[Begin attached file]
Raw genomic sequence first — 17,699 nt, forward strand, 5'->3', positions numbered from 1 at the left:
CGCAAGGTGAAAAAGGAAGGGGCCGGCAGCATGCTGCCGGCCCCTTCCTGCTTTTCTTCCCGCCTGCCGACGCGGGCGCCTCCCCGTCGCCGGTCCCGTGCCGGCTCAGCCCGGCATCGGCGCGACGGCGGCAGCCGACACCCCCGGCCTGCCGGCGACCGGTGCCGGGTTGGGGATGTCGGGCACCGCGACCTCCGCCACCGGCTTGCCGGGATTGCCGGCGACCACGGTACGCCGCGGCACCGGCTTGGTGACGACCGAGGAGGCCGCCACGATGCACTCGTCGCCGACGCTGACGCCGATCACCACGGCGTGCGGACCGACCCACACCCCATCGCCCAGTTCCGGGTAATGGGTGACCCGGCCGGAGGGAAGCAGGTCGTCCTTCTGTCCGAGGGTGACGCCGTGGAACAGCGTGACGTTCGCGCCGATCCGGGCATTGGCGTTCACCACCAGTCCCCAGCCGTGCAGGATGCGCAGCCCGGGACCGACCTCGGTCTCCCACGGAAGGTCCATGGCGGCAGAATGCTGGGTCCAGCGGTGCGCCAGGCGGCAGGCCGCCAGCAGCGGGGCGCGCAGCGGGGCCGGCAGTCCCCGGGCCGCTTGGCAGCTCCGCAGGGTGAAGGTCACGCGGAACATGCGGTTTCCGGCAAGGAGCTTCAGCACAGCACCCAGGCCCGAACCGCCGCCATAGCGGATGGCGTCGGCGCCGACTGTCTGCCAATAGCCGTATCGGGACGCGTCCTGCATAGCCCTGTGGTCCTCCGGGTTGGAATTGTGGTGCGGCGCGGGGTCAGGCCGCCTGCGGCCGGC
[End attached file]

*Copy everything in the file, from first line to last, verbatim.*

Raw genomic sequence first — 17,699 nt, forward strand, 5'->3', positions numbered from 1 at the left:
CGCAAGGTGAAAAAGGAAGGGGCCGGCAGCATGCTGCCGGCCCCTTCCTGCTTTTCTTCCCGCCTGCCGACGCGGGCGCCTCCCCGTCGCCGGTCCCGTGCCGGCTCAGCCCGGCATCGGCGCGACGGCGGCAGCCGACACCCCCGGCCTGCCGGCGACCGGTGCCGGGTTGGGGATGTCGGGCACCGCGACCTCCGCCACCGGCTTGCCGGGATTGCCGGCGACCACGGTACGCCGCGGCACCGGCTTGGTGACGACCGAGGAGGCCGCCACGATGCACTCGTCGCCGACGCTGACGCCGATCACCACGGCGTGCGGACCGACCCACACCCCATCGCCCAGTTCCGGGTAATGGGTGACCCGGCCGGAGGGAAGCAGGTCGTCCTTCTGTCCGAGGGTGACGCCGTGGAACAGCGTGACGTTCGCGCCGATCCGGGCATTGGCGTTCACCACCAGTCCCCAGCCGTGCAGGATGCGCAGCCCGGGACCGACCTCGGTCTCCCACGGAAGGTCCATGGCGGCAGAATGCTGGGTCCAGCGGTGCGCCAGGCGGCAGGCCGCCAGCAGCGGGGCGCGCAGCGGGGCCGGCAGTCCCCGGGCCGCTTGGCAGCTCCGCAGGGTGAAGGTCACGCGGAACATGCGGTTTCCGGCAAGGAGCTTCAGCACAGCACCCAGGCCCGAACCGCCGCCATAGCGGATGGCGTCGGCGCCGACTGTCTGCCAATAGCCGTATCGGGACGCGTCCTGCATAGCCCTGTGGTCCTCCGGGTTGGAATTGTGGTGCGGCGCGGGGTCAGGCCGCCTGCGGCCGGC